At this stage of the purchasing process, the procurement team will use three-way matching to reconcile three key documents and ensure that the transaction is accurate:
- Purchase orders
- Packaging slips (these will arrive with the order)
- Vendor invoices
Companies should always perform a thorough inspection of the above mentioned documents.
Three-way matching can identify and prevent discrepancies that result in huge losses of income, so if a discrepancy is found, it should be investigated and resolved immediately.
Step 8: approve the invoice and arrange payment
If the supplier has met all contractual agreements and the quality of product or services meet or exceed your standards, you can finish the purchasing process by approving their invoice and arranging payment.
It’s very important to make timely payments to your vendors to build a strong business relationship with them.
Step 9: record keeping
The receiving (buying) company must maintain proper records for bookkeeping and accounting purposes. This means saving all relevant documents for every completed purchase. If you skip this step, you could find hot water during an audit.
Step 10: analyze and optimize the procurement cycle
When you use the right automation tools, such as purchasing software, you can access valuable data analytics about your procurement process.
You can understand spending by user, department, project or view budget performance by department, location, project, and account code. You can view all orders made from specific vendors and easily evaluate and compare their performance using metrics such as speed, quality, accuracy, and price.
Using this information to optimize your procurement process and track your spending improves efficiency in the long term.
Sometimes it helps to see the procurement process as a flow chart, especially if you’re a visual learner.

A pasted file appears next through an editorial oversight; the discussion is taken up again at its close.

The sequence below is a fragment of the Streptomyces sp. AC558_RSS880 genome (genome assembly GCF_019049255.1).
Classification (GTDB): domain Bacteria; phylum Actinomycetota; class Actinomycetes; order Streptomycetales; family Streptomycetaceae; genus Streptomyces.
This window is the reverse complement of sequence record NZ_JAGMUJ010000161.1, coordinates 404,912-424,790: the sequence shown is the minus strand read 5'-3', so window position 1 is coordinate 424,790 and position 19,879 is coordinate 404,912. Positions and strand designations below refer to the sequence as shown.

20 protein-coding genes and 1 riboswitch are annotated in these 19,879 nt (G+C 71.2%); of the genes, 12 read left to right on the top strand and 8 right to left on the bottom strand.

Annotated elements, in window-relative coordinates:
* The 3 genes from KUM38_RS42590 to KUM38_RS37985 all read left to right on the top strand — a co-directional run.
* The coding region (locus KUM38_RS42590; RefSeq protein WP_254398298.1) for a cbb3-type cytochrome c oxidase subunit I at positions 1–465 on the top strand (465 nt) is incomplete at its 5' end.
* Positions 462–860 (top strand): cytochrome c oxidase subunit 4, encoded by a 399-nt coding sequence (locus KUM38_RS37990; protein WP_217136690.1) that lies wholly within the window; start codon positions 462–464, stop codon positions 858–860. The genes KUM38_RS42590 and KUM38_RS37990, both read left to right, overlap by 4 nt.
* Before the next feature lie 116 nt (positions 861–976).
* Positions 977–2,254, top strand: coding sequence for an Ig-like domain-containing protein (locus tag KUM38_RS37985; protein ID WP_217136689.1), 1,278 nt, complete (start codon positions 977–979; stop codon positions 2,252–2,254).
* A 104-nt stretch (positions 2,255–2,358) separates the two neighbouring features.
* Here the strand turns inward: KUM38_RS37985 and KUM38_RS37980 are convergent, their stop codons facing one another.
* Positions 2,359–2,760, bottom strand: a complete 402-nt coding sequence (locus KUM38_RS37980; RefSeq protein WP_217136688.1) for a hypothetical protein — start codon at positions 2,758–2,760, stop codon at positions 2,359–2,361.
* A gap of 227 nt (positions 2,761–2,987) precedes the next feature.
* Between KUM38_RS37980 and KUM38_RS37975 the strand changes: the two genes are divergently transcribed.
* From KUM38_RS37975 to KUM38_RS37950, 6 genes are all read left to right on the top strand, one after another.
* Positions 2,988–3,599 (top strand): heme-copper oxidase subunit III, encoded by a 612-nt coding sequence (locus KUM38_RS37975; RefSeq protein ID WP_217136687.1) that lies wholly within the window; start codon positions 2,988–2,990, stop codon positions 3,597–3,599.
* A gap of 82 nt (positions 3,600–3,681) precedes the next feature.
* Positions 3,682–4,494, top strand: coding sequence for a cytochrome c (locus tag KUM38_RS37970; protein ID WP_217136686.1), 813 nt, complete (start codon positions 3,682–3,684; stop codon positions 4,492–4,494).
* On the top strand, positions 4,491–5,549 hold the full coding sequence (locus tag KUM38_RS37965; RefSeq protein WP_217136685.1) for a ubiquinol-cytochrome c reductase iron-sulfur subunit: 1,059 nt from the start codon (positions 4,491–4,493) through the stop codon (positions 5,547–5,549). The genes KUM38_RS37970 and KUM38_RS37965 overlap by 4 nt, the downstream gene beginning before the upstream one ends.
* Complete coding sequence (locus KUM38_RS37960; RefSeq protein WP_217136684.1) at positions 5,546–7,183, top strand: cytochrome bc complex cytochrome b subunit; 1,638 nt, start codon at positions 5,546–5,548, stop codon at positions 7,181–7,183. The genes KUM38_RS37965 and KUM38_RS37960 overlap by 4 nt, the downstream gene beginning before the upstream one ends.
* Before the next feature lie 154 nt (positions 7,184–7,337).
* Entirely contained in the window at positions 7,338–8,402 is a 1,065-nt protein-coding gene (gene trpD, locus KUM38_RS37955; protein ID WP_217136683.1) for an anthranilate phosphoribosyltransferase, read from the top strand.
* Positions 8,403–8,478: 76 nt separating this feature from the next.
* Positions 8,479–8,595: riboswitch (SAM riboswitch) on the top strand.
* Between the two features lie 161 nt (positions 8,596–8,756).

Here are some of the ways you can improve your procurement cycle in your organization.
Use procurement software
Automating your purchasing and procurement processes is necessary to streamline your purchasing and procurement process.
The right software will let you control your spending, eliminate paperwork, build a catalogue of preferred and approved vendors, and record every step of the procurement process for auditing purposes. In times of crisis, such as a pandemic, procurement software allows you to do it all remotely.
Hire the right talent
CPOs run the show in procurement, and their people skills are just as important as their technical skills. They build strong relationships with the right vendors. This ensures the on-time delivery of goods and services.
Hiring the right CPO not only saves on spending but also aligns your business with its goals and vision. Over the last few years, their role has become more strategic than operational. They understand the industry, consumer behaviour, seasonality and recognize trends.
Conduct periodic assessments
A periodical assessment of your procurement cycle and your suppliers ensures you’ve optimized your procurement process. Assessing things like supplier performance, supplier quality, and sourcing requirements will show you where there’s room for improvement and help you identify red flags before they turn into major problems.
You should also check in with suppliers periodically to hear their ideas for creating a win-win relationship, and understand their needs to strengthen your company’s relationships with its vendors.
Procurement optimization offers a net positive ROI, every time
From paper-based procurement systems to forever-loading Excel sheets, procurement has come a long way.
Understanding the coming challenges in the supply chain and knowing the procurement industry trends help companies get ready for the future. Along with circular supply chains and improved risk assessment, digital transformation is on the front lines of future trends in procurement.
The latter makes switching over to procurement and purchasing software more important. Though digital transition can be a daunting task at first, the return on investment for your company makes it a total no-brainer.